‘Cannibal! The Musical’ Review: A Truly Shpadoinkle Day

Posted in The Screening Room by - September 11, 2015

My first film for Singin’ Septmber is Cannibal! The Musical, the first feature film from Trey Parker and Matt Stone, the creators of South Park. It’s a musical retelling of the story of Alferd Packer, an infamous cannibal who murdered his traveling partners while trapped in the mountains of Colorado. That being said, the film is a shining example of how the craft of two comedic geniuses has evolved. The movie is a rough approximation of what would become their signature comedy style on South Park, but it lacks the polish that has come to be expected from the comedy duo.

The story of Alferd Packer is told through flashbacks, as Alferd recounts his story to a reporter as he awaits his execution. He tells of his initial motivation to move, getting roped into guiding a posse to Colorado, and how much he loves his horse. His horse, Liane, plays a large part in the driving force behind the film, as it is stolen by devious fur trappers, which results in Packer going on a mission to retrieve her. Along the way, Packer and his group encounter Indians, played inconspicuously by Japanese actors, a cycloptic mountain man, and a growing lack of food, which drives some of the group to cannibalism. Packer is unwittingly framed for the cannibalism, and continues the search for his horse while trying to clear his name.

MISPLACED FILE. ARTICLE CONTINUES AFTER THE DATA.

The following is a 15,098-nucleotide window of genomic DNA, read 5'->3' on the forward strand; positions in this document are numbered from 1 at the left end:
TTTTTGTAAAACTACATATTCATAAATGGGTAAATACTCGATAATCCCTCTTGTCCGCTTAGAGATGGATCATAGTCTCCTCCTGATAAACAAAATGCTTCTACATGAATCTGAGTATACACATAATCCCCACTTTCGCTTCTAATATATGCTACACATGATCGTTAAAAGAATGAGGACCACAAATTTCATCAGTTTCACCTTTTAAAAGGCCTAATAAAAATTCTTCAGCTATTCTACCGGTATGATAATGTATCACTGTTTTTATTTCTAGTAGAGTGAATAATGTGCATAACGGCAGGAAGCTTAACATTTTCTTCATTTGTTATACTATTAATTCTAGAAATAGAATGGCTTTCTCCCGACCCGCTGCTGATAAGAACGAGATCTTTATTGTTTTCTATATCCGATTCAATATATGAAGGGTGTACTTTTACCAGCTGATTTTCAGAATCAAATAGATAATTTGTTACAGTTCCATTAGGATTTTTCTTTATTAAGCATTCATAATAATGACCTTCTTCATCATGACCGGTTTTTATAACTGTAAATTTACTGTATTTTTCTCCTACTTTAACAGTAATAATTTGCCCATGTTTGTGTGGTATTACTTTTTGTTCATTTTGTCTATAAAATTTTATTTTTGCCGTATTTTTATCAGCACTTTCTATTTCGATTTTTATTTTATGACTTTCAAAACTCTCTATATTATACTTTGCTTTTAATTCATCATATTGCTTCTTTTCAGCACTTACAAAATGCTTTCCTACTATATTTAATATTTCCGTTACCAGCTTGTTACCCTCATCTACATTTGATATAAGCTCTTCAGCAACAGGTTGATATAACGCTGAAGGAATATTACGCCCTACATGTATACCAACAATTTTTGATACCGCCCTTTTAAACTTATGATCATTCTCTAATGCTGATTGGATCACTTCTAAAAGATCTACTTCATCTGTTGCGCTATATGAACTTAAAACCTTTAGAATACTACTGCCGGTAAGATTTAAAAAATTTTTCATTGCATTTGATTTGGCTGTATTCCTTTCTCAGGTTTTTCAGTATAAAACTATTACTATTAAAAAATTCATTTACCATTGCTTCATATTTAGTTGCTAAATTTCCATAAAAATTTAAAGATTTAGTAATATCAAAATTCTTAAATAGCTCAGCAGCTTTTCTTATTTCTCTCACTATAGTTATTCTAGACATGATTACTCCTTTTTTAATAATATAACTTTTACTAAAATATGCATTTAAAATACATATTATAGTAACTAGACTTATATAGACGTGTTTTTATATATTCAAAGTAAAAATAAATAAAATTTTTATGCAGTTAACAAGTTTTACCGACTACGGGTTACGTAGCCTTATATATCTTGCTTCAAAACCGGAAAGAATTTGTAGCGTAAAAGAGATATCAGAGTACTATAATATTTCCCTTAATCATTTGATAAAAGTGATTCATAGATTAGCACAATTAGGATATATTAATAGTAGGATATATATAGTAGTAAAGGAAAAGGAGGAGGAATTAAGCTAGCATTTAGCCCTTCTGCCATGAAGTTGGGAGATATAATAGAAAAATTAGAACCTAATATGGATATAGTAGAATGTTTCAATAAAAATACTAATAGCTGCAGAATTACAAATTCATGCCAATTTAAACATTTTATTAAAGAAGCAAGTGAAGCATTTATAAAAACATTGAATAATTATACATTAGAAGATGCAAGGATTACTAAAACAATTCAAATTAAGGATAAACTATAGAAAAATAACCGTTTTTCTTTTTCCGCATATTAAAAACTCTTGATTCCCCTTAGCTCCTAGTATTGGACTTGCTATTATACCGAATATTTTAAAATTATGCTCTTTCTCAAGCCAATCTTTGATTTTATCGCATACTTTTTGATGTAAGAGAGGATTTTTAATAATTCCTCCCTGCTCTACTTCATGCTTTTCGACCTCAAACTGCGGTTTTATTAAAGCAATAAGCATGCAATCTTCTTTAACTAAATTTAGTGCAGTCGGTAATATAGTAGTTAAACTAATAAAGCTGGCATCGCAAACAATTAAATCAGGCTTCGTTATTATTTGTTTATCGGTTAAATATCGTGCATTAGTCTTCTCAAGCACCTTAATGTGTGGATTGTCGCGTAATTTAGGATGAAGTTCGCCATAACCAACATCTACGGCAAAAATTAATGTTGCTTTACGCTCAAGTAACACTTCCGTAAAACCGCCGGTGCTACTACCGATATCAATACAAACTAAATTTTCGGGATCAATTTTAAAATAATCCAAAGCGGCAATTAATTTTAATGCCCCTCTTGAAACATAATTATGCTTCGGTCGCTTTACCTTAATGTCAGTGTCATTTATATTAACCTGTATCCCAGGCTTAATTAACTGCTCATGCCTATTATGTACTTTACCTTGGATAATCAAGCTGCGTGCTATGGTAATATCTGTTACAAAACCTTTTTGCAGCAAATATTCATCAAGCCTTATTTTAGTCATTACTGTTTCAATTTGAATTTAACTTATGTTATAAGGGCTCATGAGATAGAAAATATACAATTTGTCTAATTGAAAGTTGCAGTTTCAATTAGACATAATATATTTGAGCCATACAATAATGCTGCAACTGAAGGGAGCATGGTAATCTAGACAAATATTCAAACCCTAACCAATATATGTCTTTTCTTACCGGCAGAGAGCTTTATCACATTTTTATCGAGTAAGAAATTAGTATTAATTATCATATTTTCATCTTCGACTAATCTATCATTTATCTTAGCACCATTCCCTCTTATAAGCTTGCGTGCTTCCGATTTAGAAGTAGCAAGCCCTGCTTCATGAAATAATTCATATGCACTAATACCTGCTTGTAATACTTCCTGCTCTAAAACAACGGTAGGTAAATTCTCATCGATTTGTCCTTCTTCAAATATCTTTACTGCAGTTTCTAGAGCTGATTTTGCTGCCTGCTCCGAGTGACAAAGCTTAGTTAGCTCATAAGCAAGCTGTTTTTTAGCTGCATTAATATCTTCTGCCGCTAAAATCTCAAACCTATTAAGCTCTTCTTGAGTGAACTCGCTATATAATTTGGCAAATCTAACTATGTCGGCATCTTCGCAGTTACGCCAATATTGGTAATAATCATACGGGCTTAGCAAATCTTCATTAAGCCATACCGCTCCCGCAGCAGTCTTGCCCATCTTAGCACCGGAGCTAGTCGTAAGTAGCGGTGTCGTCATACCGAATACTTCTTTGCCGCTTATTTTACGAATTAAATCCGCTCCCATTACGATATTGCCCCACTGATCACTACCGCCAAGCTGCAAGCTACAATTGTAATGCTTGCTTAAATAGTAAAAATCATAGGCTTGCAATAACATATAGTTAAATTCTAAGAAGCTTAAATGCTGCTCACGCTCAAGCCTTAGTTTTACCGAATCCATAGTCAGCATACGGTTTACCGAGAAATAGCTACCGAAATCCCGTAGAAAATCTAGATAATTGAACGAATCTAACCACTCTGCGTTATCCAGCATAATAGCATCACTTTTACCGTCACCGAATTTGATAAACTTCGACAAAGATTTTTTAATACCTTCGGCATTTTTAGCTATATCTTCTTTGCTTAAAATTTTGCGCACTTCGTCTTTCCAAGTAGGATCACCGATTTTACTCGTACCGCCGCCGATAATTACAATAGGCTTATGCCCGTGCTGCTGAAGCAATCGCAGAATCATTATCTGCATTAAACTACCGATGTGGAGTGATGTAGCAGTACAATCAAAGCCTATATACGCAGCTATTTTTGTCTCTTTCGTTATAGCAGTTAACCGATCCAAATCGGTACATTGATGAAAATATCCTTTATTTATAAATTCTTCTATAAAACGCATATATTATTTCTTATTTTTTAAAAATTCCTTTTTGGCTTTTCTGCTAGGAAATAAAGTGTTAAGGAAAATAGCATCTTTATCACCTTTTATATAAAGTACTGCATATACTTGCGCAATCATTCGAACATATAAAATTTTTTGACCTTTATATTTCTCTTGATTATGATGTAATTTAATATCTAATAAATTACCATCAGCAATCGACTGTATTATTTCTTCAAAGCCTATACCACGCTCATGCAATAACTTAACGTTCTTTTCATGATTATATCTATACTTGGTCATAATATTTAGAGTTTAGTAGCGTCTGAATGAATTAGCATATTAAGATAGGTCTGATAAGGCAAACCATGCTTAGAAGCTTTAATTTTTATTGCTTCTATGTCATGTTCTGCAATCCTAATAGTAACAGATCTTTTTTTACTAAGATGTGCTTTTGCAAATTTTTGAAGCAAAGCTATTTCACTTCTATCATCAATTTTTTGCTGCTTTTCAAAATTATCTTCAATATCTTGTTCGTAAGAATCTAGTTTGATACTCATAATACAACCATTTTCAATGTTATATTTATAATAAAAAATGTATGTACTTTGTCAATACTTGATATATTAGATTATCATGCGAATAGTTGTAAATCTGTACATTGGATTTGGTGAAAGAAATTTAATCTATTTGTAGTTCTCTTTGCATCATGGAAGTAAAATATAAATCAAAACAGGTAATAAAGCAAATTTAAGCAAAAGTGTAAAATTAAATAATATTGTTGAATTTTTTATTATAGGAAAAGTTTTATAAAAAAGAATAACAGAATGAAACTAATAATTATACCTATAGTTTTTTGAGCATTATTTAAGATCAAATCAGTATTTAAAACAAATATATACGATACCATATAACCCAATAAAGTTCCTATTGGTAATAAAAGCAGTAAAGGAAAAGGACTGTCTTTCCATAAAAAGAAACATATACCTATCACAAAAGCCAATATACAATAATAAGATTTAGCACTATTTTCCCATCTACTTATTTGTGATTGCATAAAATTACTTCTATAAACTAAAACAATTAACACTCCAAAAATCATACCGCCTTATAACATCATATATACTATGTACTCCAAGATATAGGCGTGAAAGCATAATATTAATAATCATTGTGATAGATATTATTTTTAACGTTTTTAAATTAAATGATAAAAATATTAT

There are no standout performances to note, but Trey Parker, billed as Juan Schwartz, does a serviceable job as Packer. He is a man-child who seems to have the worst luck, and cares only for his wayward horse. He’s sympathetic, but ultimately a one dimensional character. Matt Stone has a minor part in the film, along with Dian Bachar who, for fans of the duos other works, will recognize him as “Squeak” Scolari from BASEketball. They are given very little to do in the piece, and are ultimately killed off-screen, reinforcing their expendable nature. 

For a musical however, there are very few memorable songs, which to me is a true test of quality. The two songs of note are “Shpadoinkle Day” and “Let’s Build a Snowman”. Since the film is a comedy, the songs are played purely for laughs, and while that’s fine, they don’t elicit the humor that I would have expected from the team. It also doesn’t help that Parker doesn’t have the best singing voice, and I always have a hard time separating his normal voice from the characters he voices in South Park.




My feelings towards the film aside, it was Parker’s first movie, being filmed while he was still in attendance at the University of Colorado at Boulder. He should be commended for putting together a film that is wildly ambitious for the budget and amount of technical prowess Parker had at the time. You can see the seeds of South Park in the works, particularly in the musical numbers that became so common in the show. However, unless you’re a huge fan of Parker and Stone, the film is cringe worthy at times, and doesn’t really offer enough for modern audiences in a world where South Park is still airing new episodes. 

Final Say: Skip It

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Chris Stachiw is the Editor-in-Chief and co-host of the Kulturecast. He's a native Californian with a penchant for sarcasm and a taste for the cinematic bizarre. You'll often find him wandering the wasteland of Nebraska searching for the meaning of life and possibly another rare Pokemon.
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